Bettany Hughes’ series profiling the most celebrated thinkers of the Ancient world continues as she turns her attention to Socrates. Heading to Greece, she details how the Athenian philosopher secured a reputation as an influential maverick.
She also highlights how his contributions as one of the founders of Western philosophy did not please his detractors, as his outspoken defence of his beliefs ultimately led to his execution.
Socrates (c. 470 – 399 BC) was a classical Greek (Athenian) philosopher credited as one of the founders of Western philosophy, and is known as the first moral philosopher, of the western ethical tradition of thought. He is an enigmatic figure known chiefly through the accounts of classical writers, especially the writings of his students Plato and Xenophon and other contemporaneous figures such as Antisthenes, Aristippus, and Aeschines of Sphettos.
Plato’s dialogues are among the most comprehensive accounts of Socrates to survive from antiquity, though it is unclear the degree to which Socrates himself is “hidden behind his ‘best disciple’, Plato”.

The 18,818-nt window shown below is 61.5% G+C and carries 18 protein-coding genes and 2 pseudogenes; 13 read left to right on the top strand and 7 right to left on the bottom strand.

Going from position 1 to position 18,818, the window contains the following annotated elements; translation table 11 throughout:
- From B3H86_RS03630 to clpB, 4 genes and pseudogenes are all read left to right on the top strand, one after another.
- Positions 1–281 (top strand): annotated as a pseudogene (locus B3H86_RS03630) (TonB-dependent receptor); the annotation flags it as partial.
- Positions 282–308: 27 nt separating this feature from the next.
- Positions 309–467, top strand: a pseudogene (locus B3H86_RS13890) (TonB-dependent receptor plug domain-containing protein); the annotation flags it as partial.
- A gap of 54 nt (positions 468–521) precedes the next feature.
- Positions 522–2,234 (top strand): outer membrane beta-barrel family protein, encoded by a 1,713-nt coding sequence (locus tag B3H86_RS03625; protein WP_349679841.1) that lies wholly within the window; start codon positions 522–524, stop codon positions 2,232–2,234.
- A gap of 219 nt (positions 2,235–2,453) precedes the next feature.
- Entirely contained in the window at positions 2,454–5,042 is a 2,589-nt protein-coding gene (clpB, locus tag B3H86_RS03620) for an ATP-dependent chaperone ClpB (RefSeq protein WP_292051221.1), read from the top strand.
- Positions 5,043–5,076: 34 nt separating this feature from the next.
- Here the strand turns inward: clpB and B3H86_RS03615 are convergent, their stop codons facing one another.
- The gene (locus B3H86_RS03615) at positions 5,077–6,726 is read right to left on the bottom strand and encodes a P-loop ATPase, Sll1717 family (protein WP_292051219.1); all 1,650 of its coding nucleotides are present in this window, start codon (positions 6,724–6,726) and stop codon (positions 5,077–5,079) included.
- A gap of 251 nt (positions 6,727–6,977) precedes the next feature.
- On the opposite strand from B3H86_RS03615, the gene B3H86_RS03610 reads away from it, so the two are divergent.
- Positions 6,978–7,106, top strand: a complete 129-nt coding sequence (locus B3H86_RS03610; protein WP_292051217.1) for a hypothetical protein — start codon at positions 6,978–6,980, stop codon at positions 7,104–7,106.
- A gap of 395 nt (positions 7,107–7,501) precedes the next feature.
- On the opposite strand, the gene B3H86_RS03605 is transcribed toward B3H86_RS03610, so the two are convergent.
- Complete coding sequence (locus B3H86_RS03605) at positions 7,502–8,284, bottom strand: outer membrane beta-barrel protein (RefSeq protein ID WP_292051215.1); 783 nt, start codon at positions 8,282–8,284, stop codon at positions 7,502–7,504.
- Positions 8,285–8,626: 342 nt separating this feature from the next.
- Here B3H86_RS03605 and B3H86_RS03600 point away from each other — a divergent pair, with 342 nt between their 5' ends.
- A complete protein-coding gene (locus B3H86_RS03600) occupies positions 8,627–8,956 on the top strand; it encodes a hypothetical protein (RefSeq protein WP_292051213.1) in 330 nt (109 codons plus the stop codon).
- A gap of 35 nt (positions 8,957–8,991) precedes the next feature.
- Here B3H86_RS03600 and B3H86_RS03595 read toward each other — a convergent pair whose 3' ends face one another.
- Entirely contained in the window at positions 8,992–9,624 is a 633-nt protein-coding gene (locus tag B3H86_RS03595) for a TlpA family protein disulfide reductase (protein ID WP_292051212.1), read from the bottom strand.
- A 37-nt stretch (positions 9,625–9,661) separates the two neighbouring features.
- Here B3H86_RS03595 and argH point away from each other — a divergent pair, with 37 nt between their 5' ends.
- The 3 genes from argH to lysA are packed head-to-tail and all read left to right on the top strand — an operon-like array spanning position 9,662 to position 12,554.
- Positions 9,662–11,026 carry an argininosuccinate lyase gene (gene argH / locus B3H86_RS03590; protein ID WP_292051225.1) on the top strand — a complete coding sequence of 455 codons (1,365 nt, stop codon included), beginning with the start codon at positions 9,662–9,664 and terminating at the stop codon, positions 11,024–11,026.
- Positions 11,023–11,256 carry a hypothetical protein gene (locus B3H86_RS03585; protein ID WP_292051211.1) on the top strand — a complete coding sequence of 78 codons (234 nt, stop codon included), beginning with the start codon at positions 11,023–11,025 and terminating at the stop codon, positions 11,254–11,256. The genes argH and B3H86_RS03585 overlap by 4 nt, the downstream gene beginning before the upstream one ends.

Through his portrayal in Plato’s dialogues, Socrates has become renowned for his contribution to the field of ethics, and it is this platonic Socrates who lends his name to the concepts of Socratic irony and the Socratic method, or elenchus.
The latter remains a commonly used tool in a wide range of discussions, and is a type of pedagogy in which a series of questions is asked not only to draw individual answers, but also to encourage fundamental insight into the issue at hand. Plato’s Socrates also made important and lasting contributions to the field of epistemology, and his ideologies and approach have proven a strong foundation for much Western philosophy that has followed.
Socrates was the son of Sophroniscus, an Athenian stone mason and sculptor, and Phaenarete, a midwife. Because he wasn’t from a noble family, he probably received a basic Greek education and learned his father’s craft at a young age.
It is believed Socrates worked as mason for many years before he devoted his life to philosophy. Contemporaries differ in their account of how Socrates supported himself as a philosopher. Both Xenophon and Aristophanes state Socrates received payment for teaching, while Plato writes Socrates explicitly denied accepting payment, citing his poverty as proof.